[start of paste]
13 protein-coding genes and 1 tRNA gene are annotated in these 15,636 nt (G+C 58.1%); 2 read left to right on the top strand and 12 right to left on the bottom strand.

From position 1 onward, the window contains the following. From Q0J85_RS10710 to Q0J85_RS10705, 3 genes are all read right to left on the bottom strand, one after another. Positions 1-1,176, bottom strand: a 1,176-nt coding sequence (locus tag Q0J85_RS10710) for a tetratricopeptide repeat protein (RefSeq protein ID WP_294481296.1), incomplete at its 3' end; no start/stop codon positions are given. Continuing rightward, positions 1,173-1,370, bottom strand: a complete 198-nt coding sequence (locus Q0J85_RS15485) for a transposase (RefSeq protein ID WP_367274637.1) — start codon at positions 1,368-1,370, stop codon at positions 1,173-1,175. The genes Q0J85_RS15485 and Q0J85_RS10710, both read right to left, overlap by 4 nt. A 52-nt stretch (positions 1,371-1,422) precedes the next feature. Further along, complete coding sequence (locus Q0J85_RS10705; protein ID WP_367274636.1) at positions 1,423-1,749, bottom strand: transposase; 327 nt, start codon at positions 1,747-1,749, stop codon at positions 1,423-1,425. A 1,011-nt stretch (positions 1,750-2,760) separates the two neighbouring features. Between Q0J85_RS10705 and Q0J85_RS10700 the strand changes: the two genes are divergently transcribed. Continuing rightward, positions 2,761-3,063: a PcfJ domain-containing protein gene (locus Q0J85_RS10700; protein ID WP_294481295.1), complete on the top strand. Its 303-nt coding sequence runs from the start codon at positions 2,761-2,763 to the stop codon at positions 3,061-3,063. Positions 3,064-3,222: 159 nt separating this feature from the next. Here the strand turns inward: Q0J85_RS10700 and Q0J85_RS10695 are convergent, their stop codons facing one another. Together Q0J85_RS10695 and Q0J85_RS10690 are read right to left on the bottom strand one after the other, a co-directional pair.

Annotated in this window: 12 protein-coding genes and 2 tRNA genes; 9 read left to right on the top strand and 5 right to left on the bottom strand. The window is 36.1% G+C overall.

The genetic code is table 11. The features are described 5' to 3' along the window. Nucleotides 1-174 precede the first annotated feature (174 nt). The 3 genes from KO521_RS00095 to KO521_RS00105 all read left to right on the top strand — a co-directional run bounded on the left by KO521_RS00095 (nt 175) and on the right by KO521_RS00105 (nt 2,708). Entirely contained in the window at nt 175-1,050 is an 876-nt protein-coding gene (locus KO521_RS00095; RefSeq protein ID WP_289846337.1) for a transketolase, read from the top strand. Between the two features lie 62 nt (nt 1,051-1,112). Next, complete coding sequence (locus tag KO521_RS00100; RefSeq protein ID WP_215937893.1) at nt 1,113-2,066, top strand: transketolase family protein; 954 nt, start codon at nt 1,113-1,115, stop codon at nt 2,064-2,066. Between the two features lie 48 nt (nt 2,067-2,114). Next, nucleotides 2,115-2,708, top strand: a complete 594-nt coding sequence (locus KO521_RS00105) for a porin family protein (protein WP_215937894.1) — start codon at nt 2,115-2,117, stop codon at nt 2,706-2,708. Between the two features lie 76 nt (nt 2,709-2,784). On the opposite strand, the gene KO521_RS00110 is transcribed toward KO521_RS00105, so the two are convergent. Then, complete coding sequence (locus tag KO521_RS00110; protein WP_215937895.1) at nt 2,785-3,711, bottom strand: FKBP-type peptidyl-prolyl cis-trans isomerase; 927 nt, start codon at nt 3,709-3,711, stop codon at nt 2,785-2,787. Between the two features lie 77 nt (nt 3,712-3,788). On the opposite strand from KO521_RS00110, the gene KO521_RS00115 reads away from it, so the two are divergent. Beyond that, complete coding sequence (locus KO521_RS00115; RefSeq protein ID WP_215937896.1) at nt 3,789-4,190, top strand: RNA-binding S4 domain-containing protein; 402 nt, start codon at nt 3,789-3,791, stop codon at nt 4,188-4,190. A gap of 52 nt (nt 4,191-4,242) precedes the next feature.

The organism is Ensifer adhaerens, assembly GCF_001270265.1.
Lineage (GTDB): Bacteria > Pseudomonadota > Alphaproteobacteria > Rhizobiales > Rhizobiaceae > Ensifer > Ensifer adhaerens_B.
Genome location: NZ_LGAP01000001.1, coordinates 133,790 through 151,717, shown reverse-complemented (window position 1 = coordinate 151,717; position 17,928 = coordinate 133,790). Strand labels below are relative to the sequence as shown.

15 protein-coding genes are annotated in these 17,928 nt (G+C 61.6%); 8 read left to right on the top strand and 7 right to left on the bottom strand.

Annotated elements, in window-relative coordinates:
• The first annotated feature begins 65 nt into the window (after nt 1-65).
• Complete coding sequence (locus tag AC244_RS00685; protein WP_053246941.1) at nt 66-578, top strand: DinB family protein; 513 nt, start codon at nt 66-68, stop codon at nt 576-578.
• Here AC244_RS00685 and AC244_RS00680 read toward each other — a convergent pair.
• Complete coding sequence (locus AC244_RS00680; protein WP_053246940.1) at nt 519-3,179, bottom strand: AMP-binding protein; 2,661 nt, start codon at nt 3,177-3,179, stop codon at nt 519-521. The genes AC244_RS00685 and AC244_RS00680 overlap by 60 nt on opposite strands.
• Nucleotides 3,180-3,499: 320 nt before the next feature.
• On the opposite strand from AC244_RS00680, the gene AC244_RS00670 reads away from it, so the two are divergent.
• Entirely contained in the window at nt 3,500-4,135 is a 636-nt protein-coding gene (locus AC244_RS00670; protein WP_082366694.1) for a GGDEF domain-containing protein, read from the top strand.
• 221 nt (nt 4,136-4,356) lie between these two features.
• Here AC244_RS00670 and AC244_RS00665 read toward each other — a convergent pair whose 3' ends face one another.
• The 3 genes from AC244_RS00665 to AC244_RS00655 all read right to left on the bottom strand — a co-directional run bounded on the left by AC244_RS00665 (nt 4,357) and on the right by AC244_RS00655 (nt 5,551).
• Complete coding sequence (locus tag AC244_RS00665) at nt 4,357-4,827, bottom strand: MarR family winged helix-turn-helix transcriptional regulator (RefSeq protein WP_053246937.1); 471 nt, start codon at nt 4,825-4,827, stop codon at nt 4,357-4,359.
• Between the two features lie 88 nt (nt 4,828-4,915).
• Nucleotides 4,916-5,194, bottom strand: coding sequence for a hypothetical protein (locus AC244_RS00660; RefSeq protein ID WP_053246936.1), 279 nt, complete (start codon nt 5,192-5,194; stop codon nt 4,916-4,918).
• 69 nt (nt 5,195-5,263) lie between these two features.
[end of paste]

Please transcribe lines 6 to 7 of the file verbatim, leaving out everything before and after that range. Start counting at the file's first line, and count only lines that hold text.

Lineage (GTDB): Bacteria > Pseudomonadota > Alphaproteobacteria > Rhizobiales > Rhizobiaceae > Ensifer > Ensifer adhaerens_B.
Genome location: NZ_LGAP01000001.1, coordinates 133,790 through 151,717, shown reverse-complemented (window position 1 = coordinate 151,717; position 17,928 = coordinate 133,790). Strand labels below are relative to the sequence as shown.